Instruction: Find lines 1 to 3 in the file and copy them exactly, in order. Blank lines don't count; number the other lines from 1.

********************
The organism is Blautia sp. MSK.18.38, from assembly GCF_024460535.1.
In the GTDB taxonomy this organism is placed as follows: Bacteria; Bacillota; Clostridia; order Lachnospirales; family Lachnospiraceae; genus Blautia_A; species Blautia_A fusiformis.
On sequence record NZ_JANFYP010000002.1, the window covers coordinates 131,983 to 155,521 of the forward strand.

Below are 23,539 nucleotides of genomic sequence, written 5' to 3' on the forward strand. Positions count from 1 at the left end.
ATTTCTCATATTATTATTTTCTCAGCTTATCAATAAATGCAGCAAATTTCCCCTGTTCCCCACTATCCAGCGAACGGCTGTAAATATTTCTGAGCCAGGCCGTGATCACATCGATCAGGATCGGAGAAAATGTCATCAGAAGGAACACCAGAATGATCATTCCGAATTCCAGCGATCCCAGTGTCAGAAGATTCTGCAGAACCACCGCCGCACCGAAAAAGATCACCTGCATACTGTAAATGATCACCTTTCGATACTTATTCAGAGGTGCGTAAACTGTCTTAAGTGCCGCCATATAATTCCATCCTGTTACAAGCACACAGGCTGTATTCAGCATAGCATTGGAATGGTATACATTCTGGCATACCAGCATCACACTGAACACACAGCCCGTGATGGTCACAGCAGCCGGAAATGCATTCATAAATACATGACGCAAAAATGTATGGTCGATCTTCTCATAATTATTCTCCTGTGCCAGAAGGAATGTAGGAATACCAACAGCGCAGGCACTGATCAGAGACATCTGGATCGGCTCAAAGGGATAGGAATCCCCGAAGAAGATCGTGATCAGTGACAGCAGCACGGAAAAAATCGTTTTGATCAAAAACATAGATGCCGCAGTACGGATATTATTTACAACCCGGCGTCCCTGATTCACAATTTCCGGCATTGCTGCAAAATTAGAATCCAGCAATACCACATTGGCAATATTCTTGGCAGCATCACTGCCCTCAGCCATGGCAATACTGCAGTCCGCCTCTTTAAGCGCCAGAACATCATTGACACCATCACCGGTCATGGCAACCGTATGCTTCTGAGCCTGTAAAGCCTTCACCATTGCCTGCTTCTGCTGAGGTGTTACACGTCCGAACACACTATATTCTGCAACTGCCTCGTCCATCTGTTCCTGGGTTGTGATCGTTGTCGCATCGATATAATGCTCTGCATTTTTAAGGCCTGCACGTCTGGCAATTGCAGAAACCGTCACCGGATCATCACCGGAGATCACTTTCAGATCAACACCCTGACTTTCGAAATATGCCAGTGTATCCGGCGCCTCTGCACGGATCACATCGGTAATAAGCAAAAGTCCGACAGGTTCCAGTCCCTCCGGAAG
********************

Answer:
The organism is Blautia sp. MSK.18.38, from assembly GCF_024460535.1.
In the GTDB taxonomy this organism is placed as follows: Bacteria; Bacillota; Clostridia; order Lachnospirales; family Lachnospiraceae; genus Blautia_A; species Blautia_A fusiformis.
On sequence record NZ_JANFYP010000002.1, the window covers coordinates 131,983 to 155,521 of the forward strand.